Cope calls for dismissal of axed ministers

2011-11-09 12:55

Axed Cabinet ministers Gwen Mahlangu-Nkabinde and Sicelo Shiceka should be dismissed as MPs, Cope said today.

It was disappointing that the two were still Members of Parliament, after being stripped of their ministerial portfolios, Congress of the People leader Mosiuoa Lekota said.

“We demand to know from ... President Jacob Zuma why the two axed ministers continue to benefit from the government coffers when they have betrayed government through ... dubious means.”

Cope also wanted to know what steps Zuma was taking to recover the “huge amounts of money squandered” by Shiceka when he visited his girlfriend, jailed on drug-related charges, in a Swiss prison, and during his stay in luxury hotels in South Africa and elsewhere.

Zuma further owed taxpayers an explanation about how much Mahlangu-Nkabinde cost the state in her controversial SA Police Service lease agreements deals, and what steps were being taken to recover the money.

“The ruling party should be ashamed to be retaining within its ranks individuals who betrayed public confidence and voter trust by unswerving violating their oath of office (sic).

“The existence of the two as [MPs] demonstrates the president’s unwillingness to act against those who are aligned to him.”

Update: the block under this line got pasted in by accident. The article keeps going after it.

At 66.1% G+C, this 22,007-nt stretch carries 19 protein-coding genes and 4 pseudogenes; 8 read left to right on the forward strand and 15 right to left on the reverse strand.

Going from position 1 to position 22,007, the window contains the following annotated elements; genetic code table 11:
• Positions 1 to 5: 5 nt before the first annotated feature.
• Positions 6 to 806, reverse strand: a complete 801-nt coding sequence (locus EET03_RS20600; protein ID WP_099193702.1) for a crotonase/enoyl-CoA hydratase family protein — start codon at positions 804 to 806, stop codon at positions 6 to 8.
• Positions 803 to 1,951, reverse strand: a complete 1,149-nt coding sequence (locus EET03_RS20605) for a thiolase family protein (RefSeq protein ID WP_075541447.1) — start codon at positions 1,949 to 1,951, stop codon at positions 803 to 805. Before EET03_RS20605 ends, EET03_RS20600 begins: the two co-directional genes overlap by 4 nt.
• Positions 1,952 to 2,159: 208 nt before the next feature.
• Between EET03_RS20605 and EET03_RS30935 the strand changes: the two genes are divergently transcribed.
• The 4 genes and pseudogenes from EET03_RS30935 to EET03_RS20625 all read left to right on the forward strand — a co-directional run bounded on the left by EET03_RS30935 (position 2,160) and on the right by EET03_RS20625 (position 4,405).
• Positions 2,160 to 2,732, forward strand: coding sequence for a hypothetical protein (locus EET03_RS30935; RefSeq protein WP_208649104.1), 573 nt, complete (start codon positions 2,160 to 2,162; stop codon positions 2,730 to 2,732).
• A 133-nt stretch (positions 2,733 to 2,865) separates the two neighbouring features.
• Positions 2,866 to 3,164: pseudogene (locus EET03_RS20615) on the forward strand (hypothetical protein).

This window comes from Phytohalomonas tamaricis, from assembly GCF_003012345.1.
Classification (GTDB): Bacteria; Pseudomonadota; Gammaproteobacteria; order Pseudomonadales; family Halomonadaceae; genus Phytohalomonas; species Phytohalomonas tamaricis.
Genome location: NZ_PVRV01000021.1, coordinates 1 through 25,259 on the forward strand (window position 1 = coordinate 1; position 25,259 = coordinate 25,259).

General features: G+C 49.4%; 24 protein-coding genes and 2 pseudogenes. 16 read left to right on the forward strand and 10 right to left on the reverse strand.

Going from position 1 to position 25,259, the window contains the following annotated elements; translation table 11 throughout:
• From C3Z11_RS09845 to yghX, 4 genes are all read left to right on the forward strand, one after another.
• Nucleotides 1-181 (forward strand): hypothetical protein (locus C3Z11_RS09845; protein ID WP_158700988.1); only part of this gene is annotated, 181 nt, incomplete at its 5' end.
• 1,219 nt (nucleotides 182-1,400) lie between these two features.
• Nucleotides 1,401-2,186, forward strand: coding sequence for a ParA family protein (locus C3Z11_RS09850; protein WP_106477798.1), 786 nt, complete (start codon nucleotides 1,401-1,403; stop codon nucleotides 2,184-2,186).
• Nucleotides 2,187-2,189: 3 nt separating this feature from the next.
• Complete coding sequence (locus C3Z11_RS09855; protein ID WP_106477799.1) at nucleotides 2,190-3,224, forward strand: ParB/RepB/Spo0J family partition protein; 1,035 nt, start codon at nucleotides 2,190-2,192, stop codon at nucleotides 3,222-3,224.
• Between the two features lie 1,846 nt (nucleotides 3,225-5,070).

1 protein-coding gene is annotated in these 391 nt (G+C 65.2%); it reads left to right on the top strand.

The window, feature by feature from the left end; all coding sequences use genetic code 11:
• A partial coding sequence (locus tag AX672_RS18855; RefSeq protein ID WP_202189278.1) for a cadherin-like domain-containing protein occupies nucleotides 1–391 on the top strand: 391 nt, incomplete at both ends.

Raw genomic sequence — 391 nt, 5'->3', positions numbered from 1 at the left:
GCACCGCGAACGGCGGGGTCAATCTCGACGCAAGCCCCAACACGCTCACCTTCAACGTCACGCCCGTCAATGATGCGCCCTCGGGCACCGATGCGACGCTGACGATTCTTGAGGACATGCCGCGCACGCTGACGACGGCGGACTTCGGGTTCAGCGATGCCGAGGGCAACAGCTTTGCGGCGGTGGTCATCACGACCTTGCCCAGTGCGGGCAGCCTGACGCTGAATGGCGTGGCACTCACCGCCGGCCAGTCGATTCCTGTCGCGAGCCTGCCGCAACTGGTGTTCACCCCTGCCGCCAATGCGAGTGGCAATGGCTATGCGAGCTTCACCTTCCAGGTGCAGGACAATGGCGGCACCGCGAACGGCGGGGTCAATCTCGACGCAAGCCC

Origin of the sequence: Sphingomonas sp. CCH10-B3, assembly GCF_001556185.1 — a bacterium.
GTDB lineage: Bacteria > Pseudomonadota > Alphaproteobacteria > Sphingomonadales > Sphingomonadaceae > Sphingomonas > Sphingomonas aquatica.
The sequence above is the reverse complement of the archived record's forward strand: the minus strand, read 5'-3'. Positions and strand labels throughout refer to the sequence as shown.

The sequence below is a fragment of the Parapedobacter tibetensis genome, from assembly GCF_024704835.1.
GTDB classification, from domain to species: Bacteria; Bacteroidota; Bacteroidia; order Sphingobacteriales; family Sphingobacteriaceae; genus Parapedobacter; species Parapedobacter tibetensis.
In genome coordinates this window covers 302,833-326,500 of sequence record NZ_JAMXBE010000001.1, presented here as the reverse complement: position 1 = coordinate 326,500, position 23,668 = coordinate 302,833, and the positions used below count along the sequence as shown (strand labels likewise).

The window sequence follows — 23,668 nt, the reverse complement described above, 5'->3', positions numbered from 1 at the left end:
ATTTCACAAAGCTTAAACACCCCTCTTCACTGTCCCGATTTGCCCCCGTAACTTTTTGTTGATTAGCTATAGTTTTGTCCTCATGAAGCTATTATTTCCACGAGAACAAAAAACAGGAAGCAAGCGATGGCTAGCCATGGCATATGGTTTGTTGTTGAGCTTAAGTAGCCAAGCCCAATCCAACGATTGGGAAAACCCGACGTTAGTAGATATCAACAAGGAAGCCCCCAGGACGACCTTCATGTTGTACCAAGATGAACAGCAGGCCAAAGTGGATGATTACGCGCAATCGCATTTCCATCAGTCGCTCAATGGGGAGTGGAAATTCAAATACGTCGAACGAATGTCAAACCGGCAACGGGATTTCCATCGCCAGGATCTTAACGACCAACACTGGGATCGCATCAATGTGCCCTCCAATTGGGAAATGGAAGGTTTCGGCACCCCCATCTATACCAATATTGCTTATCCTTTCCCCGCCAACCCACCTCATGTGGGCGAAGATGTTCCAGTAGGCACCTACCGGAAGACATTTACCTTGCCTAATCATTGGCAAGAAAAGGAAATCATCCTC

Zuma needed to assure the public that government was serious about rooting out corrupt elements within its ranks.

“We therefore call on the president to release the two former ministers from their duties as MPs,” Lekota said. It was reported yesterday that Shiceka and Mahlangu-Nkabinde were still earning R840 000 a year salaries as ANC MPs.

ANC parliamentary caucus spokesperson Moloto Mothapo told Beeld newspaper that neither of the two had resigned as MPs. Zuma sacked them on October 24.

Both still earned salaries as ANC MPs and also enjoyed privileges such as 48 paid-for inland business class plane tickets a year, and 24 plane tickets for their spouses.

Shiceka, the former cooperative governance and traditional affairs minister, and Mahlangu-Nkabinde, the former public works minister, have been implicated in wrongdoing by Public Protector Thuli Madonsela.

Mahlangu-Nkabinde’s decision to allow two controversial building leases for the police, valued at R1.6 billion, to go ahead, despite tender procedures not being followed and legal advice to the contrary, amounted to maladministration, according to a finding by Madonsela.

In a separate report on Shiceka, Madonsela found he had racked up more than R1 million in travel costs for himself, his staff and friends in violation of the executive ethics code.

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